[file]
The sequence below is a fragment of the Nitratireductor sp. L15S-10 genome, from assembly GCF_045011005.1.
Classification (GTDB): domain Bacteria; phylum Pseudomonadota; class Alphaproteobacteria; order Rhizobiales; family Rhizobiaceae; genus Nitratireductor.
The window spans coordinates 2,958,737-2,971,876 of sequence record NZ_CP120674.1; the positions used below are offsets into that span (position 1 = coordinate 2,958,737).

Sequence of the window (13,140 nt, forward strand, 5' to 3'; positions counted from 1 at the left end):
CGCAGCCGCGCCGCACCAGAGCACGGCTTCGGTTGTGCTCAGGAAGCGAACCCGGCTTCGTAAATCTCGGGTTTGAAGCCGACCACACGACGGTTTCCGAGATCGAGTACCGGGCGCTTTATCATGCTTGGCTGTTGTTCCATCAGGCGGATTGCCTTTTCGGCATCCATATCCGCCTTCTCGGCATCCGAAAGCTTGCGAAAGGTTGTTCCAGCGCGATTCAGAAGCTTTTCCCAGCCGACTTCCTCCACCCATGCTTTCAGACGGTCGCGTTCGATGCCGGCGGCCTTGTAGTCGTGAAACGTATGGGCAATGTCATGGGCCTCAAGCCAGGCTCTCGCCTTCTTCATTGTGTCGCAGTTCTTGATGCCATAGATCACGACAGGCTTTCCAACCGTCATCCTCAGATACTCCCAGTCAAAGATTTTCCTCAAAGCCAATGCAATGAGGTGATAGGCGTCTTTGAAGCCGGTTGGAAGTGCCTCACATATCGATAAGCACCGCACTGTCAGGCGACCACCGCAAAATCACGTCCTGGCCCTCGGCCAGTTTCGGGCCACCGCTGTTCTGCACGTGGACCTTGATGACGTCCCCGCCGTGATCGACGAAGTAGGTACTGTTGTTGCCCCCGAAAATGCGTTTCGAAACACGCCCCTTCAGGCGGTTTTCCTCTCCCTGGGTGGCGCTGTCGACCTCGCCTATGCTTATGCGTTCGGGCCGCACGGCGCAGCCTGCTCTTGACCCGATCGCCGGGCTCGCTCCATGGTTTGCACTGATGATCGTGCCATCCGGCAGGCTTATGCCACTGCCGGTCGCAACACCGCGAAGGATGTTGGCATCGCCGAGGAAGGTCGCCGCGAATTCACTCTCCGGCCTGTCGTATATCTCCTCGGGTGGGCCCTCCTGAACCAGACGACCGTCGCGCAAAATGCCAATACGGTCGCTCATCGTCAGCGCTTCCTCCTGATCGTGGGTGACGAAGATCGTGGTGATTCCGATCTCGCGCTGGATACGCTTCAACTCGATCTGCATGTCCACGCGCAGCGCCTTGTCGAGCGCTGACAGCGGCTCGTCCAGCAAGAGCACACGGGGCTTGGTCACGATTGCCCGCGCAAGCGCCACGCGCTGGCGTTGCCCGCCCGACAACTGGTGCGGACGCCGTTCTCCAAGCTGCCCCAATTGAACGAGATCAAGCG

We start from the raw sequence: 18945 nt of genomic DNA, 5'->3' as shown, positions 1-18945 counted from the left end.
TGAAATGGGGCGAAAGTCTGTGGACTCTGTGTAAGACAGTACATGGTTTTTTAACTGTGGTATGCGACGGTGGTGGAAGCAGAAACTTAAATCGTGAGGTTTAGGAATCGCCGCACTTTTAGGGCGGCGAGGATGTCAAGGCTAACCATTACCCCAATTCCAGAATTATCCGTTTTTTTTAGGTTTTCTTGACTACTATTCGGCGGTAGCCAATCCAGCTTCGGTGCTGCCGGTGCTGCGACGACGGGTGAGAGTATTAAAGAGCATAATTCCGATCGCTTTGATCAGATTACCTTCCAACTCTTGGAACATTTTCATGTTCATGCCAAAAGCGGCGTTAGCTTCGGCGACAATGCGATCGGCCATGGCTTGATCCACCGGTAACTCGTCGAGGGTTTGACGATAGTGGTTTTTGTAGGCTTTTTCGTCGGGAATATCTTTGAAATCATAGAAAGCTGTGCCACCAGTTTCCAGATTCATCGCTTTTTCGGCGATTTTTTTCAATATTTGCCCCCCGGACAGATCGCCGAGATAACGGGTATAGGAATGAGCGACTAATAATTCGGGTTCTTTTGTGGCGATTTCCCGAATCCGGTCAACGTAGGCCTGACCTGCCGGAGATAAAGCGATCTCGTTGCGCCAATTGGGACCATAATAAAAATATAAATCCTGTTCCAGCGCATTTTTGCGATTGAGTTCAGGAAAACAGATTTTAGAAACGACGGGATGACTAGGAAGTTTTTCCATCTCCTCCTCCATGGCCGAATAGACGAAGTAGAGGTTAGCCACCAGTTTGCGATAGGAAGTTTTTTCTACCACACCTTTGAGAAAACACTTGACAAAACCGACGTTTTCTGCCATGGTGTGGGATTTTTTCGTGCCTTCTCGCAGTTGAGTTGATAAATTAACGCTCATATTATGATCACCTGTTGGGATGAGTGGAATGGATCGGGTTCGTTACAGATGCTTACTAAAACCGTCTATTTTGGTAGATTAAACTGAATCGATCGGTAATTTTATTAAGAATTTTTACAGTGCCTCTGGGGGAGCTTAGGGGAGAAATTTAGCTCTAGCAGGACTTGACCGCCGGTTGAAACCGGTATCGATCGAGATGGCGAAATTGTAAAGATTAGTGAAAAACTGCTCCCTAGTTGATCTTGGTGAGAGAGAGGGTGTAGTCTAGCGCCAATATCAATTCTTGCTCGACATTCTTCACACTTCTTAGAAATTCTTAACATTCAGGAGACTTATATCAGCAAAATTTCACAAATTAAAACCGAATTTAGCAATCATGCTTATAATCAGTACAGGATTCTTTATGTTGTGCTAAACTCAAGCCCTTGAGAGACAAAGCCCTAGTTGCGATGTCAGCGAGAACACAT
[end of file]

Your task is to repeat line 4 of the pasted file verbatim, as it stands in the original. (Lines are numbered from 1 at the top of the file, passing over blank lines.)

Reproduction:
Sequence of the window (13,140 nt, forward strand, 5' to 3'; positions counted from 1 at the left end):